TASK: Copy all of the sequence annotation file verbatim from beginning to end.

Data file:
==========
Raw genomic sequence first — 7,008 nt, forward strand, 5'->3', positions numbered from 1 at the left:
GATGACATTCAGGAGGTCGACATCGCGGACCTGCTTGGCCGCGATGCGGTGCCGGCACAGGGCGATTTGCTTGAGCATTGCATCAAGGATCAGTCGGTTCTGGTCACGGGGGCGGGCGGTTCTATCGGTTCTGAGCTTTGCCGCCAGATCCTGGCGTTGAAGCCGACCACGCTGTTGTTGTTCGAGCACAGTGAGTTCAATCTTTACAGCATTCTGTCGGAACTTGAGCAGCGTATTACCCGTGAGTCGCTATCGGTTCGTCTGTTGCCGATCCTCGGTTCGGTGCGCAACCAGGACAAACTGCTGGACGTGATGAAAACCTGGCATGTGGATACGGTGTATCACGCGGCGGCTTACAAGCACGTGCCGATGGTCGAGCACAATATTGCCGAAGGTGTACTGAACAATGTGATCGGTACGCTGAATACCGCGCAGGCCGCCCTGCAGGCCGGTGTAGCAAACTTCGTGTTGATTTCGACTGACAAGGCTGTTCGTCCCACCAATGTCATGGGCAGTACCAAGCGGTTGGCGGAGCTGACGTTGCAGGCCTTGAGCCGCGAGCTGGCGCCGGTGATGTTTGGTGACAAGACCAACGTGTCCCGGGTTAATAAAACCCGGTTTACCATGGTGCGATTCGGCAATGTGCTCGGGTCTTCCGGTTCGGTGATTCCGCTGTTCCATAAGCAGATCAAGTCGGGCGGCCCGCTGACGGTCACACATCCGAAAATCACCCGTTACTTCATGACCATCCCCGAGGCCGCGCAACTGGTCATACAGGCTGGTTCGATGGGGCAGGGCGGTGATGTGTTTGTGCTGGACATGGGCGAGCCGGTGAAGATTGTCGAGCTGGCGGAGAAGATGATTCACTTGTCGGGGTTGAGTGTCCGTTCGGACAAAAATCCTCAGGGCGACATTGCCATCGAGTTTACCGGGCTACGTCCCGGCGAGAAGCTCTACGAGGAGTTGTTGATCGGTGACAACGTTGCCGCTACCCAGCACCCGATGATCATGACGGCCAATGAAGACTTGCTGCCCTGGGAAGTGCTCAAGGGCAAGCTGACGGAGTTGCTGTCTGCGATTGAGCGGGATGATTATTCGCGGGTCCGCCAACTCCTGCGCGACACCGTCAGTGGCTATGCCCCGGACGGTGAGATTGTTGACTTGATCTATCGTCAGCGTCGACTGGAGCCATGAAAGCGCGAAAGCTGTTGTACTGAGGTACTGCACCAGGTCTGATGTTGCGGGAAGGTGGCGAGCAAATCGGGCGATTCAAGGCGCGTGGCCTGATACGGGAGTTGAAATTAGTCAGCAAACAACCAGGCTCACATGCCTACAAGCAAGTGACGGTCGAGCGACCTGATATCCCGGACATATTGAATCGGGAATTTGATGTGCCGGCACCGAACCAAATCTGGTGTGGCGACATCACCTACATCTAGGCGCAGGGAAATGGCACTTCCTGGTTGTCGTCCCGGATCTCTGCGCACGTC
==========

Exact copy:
Raw genomic sequence first — 7,008 nt, forward strand, 5'->3', positions numbered from 1 at the left:
GATGACATTCAGGAGGTCGACATCGCGGACCTGCTTGGCCGCGATGCGGTGCCGGCACAGGGCGATTTGCTTGAGCATTGCATCAAGGATCAGTCGGTTCTGGTCACGGGGGCGGGCGGTTCTATCGGTTCTGAGCTTTGCCGCCAGATCCTGGCGTTGAAGCCGACCACGCTGTTGTTGTTCGAGCACAGTGAGTTCAATCTTTACAGCATTCTGTCGGAACTTGAGCAGCGTATTACCCGTGAGTCGCTATCGGTTCGTCTGTTGCCGATCCTCGGTTCGGTGCGCAACCAGGACAAACTGCTGGACGTGATGAAAACCTGGCATGTGGATACGGTGTATCACGCGGCGGCTTACAAGCACGTGCCGATGGTCGAGCACAATATTGCCGAAGGTGTACTGAACAATGTGATCGGTACGCTGAATACCGCGCAGGCCGCCCTGCAGGCCGGTGTAGCAAACTTCGTGTTGATTTCGACTGACAAGGCTGTTCGTCCCACCAATGTCATGGGCAGTACCAAGCGGTTGGCGGAGCTGACGTTGCAGGCCTTGAGCCGCGAGCTGGCGCCGGTGATGTTTGGTGACAAGACCAACGTGTCCCGGGTTAATAAAACCCGGTTTACCATGGTGCGATTCGGCAATGTGCTCGGGTCTTCCGGTTCGGTGATTCCGCTGTTCCATAAGCAGATCAAGTCGGGCGGCCCGCTGACGGTCACACATCCGAAAATCACCCGTTACTTCATGACCATCCCCGAGGCCGCGCAACTGGTCATACAGGCTGGTTCGATGGGGCAGGGCGGTGATGTGTTTGTGCTGGACATGGGCGAGCCGGTGAAGATTGTCGAGCTGGCGGAGAAGATGATTCACTTGTCGGGGTTGAGTGTCCGTTCGGACAAAAATCCTCAGGGCGACATTGCCATCGAGTTTACCGGGCTACGTCCCGGCGAGAAGCTCTACGAGGAGTTGTTGATCGGTGACAACGTTGCCGCTACCCAGCACCCGATGATCATGACGGCCAATGAAGACTTGCTGCCCTGGGAAGTGCTCAAGGGCAAGCTGACGGAGTTGCTGTCTGCGATTGAGCGGGATGATTATTCGCGGGTCCGCCAACTCCTGCGCGACACCGTCAGTGGCTATGCCCCGGACGGTGAGATTGTTGACTTGATCTATCGTCAGCGTCGACTGGAGCCATGAAAGCGCGAAAGCTGTTGTACTGAGGTACTGCACCAGGTCTGATGTTGCGGGAAGGTGGCGAGCAAATCGGGCGATTCAAGGCGCGTGGCCTGATACGGGAGTTGAAATTAGTCAGCAAACAACCAGGCTCACATGCCTACAAGCAAGTGACGGTCGAGCGACCTGATATCCCGGACATATTGAATCGGGAATTTGATGTGCCGGCACCGAACCAAATCTGGTGTGGCGACATCACCTACATCTAGGCGCAGGGAAATGGCACTTCCTGGTTGTCGTCCCGGATCTCTGCGCACGTC